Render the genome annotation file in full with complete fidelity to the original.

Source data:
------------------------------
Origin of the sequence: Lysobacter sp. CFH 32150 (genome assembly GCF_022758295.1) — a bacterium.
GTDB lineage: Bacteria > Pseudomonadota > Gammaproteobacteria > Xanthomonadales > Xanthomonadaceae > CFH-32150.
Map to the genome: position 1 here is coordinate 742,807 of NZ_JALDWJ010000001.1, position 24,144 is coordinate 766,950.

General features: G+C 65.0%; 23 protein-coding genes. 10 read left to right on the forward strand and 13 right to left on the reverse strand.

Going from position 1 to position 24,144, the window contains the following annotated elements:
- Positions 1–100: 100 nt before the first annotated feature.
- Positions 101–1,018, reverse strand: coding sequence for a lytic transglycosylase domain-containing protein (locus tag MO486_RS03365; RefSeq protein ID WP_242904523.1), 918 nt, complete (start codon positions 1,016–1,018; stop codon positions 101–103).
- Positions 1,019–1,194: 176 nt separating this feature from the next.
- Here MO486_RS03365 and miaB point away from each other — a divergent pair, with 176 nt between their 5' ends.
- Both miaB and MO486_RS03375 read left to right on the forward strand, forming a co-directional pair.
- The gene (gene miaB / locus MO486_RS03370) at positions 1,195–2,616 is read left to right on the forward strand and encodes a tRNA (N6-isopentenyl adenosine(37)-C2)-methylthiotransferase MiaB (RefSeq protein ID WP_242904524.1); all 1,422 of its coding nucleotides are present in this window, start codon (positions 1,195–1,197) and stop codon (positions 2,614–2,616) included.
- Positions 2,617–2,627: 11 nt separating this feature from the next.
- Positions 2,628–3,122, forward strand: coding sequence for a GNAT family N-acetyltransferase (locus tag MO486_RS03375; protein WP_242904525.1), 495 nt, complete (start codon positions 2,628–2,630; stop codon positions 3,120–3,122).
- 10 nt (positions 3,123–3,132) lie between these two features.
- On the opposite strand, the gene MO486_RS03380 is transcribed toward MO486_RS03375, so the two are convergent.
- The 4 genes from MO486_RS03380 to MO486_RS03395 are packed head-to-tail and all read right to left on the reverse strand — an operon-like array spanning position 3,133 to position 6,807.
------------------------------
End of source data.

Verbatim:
Origin of the sequence: Lysobacter sp. CFH 32150 (genome assembly GCF_022758295.1) — a bacterium.
GTDB lineage: Bacteria > Pseudomonadota > Gammaproteobacteria > Xanthomonadales > Xanthomonadaceae > CFH-32150.
Map to the genome: position 1 here is coordinate 742,807 of NZ_JALDWJ010000001.1, position 24,144 is coordinate 766,950.

General features: G+C 65.0%; 23 protein-coding genes. 10 read left to right on the forward strand and 13 right to left on the reverse strand.

Going from position 1 to position 24,144, the window contains the following annotated elements:
- Positions 1–100: 100 nt before the first annotated feature.
- Positions 101–1,018, reverse strand: coding sequence for a lytic transglycosylase domain-containing protein (locus tag MO486_RS03365; RefSeq protein ID WP_242904523.1), 918 nt, complete (start codon positions 1,016–1,018; stop codon positions 101–103).
- Positions 1,019–1,194: 176 nt separating this feature from the next.
- Here MO486_RS03365 and miaB point away from each other — a divergent pair, with 176 nt between their 5' ends.
- Both miaB and MO486_RS03375 read left to right on the forward strand, forming a co-directional pair.
- The gene (gene miaB / locus MO486_RS03370) at positions 1,195–2,616 is read left to right on the forward strand and encodes a tRNA (N6-isopentenyl adenosine(37)-C2)-methylthiotransferase MiaB (RefSeq protein ID WP_242904524.1); all 1,422 of its coding nucleotides are present in this window, start codon (positions 1,195–1,197) and stop codon (positions 2,614–2,616) included.
- Positions 2,617–2,627: 11 nt separating this feature from the next.
- Positions 2,628–3,122, forward strand: coding sequence for a GNAT family N-acetyltransferase (locus tag MO486_RS03375; protein WP_242904525.1), 495 nt, complete (start codon positions 2,628–2,630; stop codon positions 3,120–3,122).
- 10 nt (positions 3,123–3,132) lie between these two features.
- On the opposite strand, the gene MO486_RS03380 is transcribed toward MO486_RS03375, so the two are convergent.
- The 4 genes from MO486_RS03380 to MO486_RS03395 are packed head-to-tail and all read right to left on the reverse strand — an operon-like array spanning position 3,133 to position 6,807.